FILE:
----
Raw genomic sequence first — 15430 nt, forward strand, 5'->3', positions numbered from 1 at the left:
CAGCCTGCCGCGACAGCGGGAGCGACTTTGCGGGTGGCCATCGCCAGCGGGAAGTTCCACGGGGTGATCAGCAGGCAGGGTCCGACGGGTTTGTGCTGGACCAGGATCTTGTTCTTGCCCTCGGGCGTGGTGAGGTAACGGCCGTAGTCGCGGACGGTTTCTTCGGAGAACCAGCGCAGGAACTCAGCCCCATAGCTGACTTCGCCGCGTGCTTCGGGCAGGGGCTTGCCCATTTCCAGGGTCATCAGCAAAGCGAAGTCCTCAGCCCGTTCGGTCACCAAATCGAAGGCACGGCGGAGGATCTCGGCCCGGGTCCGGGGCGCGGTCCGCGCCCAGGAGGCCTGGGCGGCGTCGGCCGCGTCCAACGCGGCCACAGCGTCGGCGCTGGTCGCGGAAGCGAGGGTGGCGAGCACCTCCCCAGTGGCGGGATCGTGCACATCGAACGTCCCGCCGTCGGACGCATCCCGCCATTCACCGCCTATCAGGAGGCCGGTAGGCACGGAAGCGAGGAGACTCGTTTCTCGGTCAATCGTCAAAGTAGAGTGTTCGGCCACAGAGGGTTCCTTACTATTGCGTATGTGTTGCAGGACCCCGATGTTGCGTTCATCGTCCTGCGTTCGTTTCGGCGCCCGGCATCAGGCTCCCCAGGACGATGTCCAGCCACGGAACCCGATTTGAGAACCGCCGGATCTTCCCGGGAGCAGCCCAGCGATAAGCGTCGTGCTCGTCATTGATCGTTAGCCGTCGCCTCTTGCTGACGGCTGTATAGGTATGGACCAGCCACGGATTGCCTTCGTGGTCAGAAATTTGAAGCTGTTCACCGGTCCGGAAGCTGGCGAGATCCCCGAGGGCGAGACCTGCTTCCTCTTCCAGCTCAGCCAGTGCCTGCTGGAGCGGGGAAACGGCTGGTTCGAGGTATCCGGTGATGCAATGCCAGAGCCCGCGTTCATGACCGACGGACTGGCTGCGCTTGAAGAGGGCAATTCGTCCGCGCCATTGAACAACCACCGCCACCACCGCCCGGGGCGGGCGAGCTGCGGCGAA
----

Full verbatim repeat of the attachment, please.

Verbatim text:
Raw genomic sequence first — 15430 nt, forward strand, 5'->3', positions numbered from 1 at the left:
CAGCCTGCCGCGACAGCGGGAGCGACTTTGCGGGTGGCCATCGCCAGCGGGAAGTTCCACGGGGTGATCAGCAGGCAGGGTCCGACGGGTTTGTGCTGGACCAGGATCTTGTTCTTGCCCTCGGGCGTGGTGAGGTAACGGCCGTAGTCGCGGACGGTTTCTTCGGAGAACCAGCGCAGGAACTCAGCCCCATAGCTGACTTCGCCGCGTGCTTCGGGCAGGGGCTTGCCCATTTCCAGGGTCATCAGCAAAGCGAAGTCCTCAGCCCGTTCGGTCACCAAATCGAAGGCACGGCGGAGGATCTCGGCCCGGGTCCGGGGCGCGGTCCGCGCCCAGGAGGCCTGGGCGGCGTCGGCCGCGTCCAACGCGGCCACAGCGTCGGCGCTGGTCGCGGAAGCGAGGGTGGCGAGCACCTCCCCAGTGGCGGGATCGTGCACATCGAACGTCCCGCCGTCGGACGCATCCCGCCATTCACCGCCTATCAGGAGGCCGGTAGGCACGGAAGCGAGGAGACTCGTTTCTCGGTCAATCGTCAAAGTAGAGTGTTCGGCCACAGAGGGTTCCTTACTATTGCGTATGTGTTGCAGGACCCCGATGTTGCGTTCATCGTCCTGCGTTCGTTTCGGCGCCCGGCATCAGGCTCCCCAGGACGATGTCCAGCCACGGAACCCGATTTGAGAACCGCCGGATCTTCCCGGGAGCAGCCCAGCGATAAGCGTCGTGCTCGTCATTGATCGTTAGCCGTCGCCTCTTGCTGACGGCTGTATAGGTATGGACCAGCCACGGATTGCCTTCGTGGTCAGAAATTTGAAGCTGTTCACCGGTCCGGAAGCTGGCGAGATCCCCGAGGGCGAGACCTGCTTCCTCTTCCAGCTCAGCCAGTGCCTGCTGGAGCGGGGAAACGGCTGGTTCGAGGTATCCGGTGATGCAATGCCAGAGCCCGCGTTCATGACCGACGGACTGGCTGCGCTTGAAGAGGGCAATTCGTCCGCGCCATTGAACAACCACCGCCACCACCGCCCGGGGCGGGCGAGCTGCGGCGAA